adjective, ti·di·er, ti·di·est.
verb (used with or without object), ti·died, ti·dy·ing.
noun, plural ti·dies.
Origin of tidy
Antonyms for tidy
Examples from the Web for tidiness
Historical Examples of tidiness
Rags and tidiness, filth and cleanliness, lay almost touching.K
Mary Roberts Rinehart
Even his inveterate want of tidiness indicates a careless mind.India and the Indians
Edward F. Elwin
Tidiness is worth more to a business man than most of them realize.The Book of Business Etiquette
There is no painting, and in and out of doors no taste or tidiness displayed.Records of a Family of Engineers
Robert Louis Stevenson
They know every plant and its value, but they care little about tidiness.Last Words
Juliana Horatia Ewing
adjective -dier or -diest
verb -dies, -dying or -died
noun plural -dies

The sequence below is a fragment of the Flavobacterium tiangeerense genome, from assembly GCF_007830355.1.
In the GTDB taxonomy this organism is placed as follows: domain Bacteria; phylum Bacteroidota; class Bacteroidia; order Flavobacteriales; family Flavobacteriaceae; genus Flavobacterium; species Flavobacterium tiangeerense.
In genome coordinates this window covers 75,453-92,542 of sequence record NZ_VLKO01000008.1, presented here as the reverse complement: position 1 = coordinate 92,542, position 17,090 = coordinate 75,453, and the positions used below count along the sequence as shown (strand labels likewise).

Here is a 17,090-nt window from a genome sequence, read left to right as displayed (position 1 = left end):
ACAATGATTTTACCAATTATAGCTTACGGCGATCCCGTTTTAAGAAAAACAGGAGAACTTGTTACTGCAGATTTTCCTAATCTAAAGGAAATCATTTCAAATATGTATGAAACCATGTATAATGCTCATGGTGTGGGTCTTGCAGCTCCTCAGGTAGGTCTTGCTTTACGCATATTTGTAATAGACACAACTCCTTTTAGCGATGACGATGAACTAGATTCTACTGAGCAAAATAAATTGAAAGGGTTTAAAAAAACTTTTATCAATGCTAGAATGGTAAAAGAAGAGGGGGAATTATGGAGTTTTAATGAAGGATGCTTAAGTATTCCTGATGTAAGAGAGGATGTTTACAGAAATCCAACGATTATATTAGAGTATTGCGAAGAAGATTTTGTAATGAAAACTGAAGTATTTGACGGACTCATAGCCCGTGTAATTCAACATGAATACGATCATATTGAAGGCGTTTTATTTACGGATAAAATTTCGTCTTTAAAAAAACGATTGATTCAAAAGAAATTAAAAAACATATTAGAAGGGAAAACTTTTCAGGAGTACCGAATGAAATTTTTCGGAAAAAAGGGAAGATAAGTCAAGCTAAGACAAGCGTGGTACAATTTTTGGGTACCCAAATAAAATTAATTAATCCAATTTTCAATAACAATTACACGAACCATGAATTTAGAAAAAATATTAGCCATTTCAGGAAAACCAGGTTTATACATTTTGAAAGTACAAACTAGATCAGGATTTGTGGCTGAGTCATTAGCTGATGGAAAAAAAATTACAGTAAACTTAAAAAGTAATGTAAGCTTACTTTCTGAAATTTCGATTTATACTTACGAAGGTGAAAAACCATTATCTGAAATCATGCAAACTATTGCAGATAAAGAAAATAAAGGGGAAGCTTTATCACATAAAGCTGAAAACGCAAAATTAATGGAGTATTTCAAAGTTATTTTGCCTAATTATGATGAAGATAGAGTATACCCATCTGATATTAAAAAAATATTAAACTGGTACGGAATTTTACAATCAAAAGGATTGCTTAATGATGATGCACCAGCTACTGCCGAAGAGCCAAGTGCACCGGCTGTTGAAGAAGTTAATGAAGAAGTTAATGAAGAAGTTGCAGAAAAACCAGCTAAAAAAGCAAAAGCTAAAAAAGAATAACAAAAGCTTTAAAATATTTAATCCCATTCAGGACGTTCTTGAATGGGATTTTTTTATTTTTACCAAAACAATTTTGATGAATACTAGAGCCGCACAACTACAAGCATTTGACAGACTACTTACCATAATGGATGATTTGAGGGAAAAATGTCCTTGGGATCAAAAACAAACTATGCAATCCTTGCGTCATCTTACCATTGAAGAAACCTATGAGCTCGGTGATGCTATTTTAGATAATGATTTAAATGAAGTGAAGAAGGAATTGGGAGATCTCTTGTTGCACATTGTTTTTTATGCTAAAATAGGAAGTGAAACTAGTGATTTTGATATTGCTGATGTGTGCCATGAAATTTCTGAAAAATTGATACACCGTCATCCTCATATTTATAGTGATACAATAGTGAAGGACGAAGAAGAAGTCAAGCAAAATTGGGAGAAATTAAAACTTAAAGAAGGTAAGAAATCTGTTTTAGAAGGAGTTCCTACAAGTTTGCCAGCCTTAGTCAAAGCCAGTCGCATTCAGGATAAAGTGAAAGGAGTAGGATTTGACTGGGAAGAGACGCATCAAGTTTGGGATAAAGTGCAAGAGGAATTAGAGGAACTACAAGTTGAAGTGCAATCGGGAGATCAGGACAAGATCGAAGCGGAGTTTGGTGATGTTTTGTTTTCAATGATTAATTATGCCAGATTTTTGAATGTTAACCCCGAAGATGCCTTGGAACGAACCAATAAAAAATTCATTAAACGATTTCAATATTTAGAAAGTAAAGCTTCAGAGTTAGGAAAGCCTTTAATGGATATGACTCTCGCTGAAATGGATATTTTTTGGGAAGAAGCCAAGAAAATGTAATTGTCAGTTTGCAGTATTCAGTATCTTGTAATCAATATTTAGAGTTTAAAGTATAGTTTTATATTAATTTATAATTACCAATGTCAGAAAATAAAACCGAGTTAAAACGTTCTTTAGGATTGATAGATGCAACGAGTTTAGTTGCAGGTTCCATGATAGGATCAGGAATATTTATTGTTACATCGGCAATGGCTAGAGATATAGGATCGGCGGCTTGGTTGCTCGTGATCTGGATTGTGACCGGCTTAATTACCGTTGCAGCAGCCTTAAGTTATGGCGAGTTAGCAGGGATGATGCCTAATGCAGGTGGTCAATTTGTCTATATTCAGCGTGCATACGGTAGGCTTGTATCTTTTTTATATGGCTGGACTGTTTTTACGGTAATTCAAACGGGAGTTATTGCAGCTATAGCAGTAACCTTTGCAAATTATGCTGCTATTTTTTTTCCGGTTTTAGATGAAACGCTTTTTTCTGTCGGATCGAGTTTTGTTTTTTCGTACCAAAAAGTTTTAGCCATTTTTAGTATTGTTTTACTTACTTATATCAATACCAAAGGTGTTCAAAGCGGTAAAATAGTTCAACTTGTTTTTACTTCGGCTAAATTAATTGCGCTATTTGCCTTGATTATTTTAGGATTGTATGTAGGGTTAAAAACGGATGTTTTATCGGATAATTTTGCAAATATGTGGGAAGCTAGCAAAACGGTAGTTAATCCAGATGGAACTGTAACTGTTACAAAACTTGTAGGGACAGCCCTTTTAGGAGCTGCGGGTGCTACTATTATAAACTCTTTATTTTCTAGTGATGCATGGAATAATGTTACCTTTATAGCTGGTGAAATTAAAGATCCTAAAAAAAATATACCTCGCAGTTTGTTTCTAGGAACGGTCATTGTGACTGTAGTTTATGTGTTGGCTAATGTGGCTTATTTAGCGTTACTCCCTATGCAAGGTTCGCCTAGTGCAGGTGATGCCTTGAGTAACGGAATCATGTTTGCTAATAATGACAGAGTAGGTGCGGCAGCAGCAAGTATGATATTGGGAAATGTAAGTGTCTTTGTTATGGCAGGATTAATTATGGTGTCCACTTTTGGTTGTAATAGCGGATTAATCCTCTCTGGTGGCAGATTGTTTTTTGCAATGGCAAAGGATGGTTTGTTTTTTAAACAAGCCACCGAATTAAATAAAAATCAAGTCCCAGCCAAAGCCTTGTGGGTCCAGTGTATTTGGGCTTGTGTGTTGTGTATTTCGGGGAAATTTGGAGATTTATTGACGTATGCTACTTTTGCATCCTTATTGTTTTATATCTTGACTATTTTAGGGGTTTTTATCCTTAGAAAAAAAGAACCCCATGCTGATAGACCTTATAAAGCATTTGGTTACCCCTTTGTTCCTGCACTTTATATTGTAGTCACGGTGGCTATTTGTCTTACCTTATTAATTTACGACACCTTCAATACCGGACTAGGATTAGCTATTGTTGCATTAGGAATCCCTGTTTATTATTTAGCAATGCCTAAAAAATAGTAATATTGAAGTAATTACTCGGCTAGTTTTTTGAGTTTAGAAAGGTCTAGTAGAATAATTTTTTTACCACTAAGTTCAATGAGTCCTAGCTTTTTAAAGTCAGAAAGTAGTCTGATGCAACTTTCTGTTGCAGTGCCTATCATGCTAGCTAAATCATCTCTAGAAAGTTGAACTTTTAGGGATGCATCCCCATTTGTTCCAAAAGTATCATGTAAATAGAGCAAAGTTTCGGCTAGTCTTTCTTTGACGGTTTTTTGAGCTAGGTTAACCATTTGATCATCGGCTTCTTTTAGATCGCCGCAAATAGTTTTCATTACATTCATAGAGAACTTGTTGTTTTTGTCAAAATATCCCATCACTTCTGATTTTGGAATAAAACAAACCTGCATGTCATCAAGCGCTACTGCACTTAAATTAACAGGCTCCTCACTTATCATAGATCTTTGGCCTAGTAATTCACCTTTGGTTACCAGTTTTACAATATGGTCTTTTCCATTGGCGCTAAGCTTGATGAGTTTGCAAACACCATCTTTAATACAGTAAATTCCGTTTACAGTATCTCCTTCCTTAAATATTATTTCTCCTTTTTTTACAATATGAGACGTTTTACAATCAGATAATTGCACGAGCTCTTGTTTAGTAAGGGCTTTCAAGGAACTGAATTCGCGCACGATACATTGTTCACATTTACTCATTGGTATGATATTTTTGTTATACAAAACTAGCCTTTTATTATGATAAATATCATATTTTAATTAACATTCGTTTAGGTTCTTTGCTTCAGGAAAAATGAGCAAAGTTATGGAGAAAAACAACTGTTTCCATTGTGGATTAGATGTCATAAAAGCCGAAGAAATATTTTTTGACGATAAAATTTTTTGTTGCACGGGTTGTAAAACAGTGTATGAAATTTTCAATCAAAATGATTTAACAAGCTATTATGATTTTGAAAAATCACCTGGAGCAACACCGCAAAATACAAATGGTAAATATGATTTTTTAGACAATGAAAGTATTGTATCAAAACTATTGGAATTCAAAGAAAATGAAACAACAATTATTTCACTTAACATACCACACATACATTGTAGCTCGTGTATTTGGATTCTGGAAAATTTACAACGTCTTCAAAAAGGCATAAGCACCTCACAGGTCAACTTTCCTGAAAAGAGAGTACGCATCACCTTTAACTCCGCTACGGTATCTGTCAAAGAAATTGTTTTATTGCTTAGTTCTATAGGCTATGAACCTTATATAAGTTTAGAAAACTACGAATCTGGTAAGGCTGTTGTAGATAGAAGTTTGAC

- a small container in which odds and ends are kept
- sink tidya container with holes in the bottom, kept in the sink to retain rubbish that might clog the plug hole
Word Origin for tidy
mid-13c., probably originally "in season, timely, opportune, excellent," from tide in the sense of "season, time" (see tide). Cf. Old High German zitig, German zeitig, Dutch tijdig, Danish tidig "timely." Meaning "neat and in order" first recorded 1706.
"to make neat, set in order," 1821, from tidy (adj.). Related: Tidied; tidying.